Though the movie, directed, produced and co-written by Daniel Vigne, does definitively answer the central question before it's over, that's less important than studying how everyone, from Bertrande and the immediate family to acquaintances in the village, grapple with the ambiguities and inconsistencies about Martin's true identity and aims. Is the wife certain one way or another, and when does she guess or figure out the truth? Does it really matter? The old Martin was not a good husband for her, but the new Martin, whether really Martin or someone else, is nearly the opposite: kind, a hard worker, a loving father. If he's not really Martin, what's he playing at? Personal gain? The family farm is valuable, but what is the point of stealing land when he's already ensconced there with everything he could possibly want?

Jean de Coras, wonderfully played by stage actor Planchon, seems to believe Martin is a very clever fraud, so intelligent in his defense he comes to admire the alleged impersonation, but even he's not so sure Martin isn't who he claims to be. Peripheral characters vary from being absolutely certain Martin is who he says he is, while others (including Delicatessen's Dominique Pinon), many of whom would lose money or standing in the village if Martin were an imposter pulling an elaborate con, are equally insistent.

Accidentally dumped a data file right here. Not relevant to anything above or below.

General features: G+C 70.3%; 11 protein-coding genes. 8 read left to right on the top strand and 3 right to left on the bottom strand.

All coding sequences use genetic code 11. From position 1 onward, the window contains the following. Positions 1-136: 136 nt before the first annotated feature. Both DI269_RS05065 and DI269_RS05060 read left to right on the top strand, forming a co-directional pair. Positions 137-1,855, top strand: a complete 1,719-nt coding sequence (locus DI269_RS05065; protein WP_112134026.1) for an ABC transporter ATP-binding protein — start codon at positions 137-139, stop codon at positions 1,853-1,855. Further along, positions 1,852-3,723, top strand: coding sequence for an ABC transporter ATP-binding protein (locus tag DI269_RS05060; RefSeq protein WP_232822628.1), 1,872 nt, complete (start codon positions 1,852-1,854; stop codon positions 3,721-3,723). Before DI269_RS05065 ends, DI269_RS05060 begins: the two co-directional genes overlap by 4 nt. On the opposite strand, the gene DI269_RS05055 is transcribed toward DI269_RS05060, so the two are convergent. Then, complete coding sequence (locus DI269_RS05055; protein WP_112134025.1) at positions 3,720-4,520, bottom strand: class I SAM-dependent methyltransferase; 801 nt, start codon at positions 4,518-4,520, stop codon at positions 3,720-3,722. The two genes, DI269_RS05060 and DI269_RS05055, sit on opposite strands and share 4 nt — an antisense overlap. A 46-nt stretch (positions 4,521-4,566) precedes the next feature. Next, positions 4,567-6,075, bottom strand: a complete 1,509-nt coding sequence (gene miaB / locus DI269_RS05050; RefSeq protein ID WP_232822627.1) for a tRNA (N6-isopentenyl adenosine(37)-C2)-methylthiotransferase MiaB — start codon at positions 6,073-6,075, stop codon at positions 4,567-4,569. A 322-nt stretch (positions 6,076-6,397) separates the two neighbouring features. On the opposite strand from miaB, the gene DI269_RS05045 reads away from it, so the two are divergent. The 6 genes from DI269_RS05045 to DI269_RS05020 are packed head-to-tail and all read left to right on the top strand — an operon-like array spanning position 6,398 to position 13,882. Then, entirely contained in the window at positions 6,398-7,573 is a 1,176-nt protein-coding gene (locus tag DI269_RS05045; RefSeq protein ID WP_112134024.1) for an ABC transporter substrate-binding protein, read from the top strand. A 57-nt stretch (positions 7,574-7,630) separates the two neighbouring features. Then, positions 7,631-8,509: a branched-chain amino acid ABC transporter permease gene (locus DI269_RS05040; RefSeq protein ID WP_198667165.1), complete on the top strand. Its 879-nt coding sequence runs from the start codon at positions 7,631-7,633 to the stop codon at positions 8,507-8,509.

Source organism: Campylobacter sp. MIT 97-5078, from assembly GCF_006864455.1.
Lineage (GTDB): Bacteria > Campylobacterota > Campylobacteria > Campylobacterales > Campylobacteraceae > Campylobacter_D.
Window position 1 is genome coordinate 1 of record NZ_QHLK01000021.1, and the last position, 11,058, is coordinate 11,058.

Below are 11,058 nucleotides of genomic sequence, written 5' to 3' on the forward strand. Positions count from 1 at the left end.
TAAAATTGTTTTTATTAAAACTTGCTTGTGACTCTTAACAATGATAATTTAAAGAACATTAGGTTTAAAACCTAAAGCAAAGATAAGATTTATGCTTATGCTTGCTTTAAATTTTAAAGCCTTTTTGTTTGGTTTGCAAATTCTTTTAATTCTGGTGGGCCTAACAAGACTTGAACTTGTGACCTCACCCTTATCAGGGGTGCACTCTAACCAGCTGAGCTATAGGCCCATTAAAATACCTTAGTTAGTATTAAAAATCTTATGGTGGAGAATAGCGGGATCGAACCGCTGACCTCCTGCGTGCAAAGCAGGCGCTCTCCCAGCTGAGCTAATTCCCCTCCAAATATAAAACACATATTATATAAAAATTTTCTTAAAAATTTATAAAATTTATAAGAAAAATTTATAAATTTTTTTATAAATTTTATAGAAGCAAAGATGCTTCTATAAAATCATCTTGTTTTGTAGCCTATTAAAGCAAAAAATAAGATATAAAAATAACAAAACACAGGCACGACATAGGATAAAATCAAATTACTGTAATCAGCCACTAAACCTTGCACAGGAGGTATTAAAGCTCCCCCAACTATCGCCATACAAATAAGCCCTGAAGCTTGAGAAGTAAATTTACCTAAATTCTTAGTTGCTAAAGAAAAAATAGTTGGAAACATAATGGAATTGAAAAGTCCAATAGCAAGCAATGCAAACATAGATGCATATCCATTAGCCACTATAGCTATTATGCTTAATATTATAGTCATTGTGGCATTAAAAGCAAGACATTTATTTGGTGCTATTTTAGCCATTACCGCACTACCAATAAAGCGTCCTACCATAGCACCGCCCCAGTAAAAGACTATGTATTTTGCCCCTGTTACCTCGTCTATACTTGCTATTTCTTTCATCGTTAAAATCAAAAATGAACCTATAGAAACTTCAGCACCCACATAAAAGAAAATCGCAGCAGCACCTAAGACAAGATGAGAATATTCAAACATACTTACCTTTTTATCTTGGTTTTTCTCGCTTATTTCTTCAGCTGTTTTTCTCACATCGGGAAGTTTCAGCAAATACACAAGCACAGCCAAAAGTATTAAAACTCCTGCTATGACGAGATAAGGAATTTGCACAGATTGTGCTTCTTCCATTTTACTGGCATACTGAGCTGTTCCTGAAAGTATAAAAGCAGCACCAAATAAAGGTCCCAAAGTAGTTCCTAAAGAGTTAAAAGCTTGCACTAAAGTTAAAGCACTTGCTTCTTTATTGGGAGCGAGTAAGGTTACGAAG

Depardieu and Baye (whose character, visually, seems based on Vermeer's Girl with a Pearl Earring) masterfully, subtly express all the ambiguities and contradictions of their characters, while Maurice Barrier is equally fine as the threatening Uncle Pierre.

Another facet of this fascinating little film is its depiction of 16th century life. The family are neither pitiful peasants nor are they rich, but through their hard work have built a thriving farm where no one starves and otherwise they enjoy life in their village. They work hard during the day but sleep in big comfortable beds at night. At Martin's trial, the jurists and advocates aren't oppressive religious fanatic types, but are reasonable, kind, and thoughtful, all this a slight departure from the usual historical drama. Anne-Marie Marchand's costume design was justifiably nominated for an Academy Award; the clothes worn by the characters are alien to modern sensibilities yet entirely functional and historically correct.

Video & Audio

From Cohen Media, The Return of Martin Guerre is presented in 1.66:1 widescreen via a new 4K restoration that makes it look like a brand-new movie. The 2.0 DTS-Master Audio (mono) is also fine, and while the disc defaults to the recommended French track, an English-dubbed version is also available. English subtitles accompany this Region "A" disc.

Extra Features

Two trailers are included but the primary extra is a 16-minute video interview with actress Nathalie Baye, who discusses the film thoughtfully and in detail.

Parting Thoughts

An impressive, one-of-a-kind film, The Return of Martin Guerre is a DVD Talk Collectors Series title.

Stuart Galbraith IV is the Kyoto-based film historian currently restoring a 200-year-old Japanese farmhouse.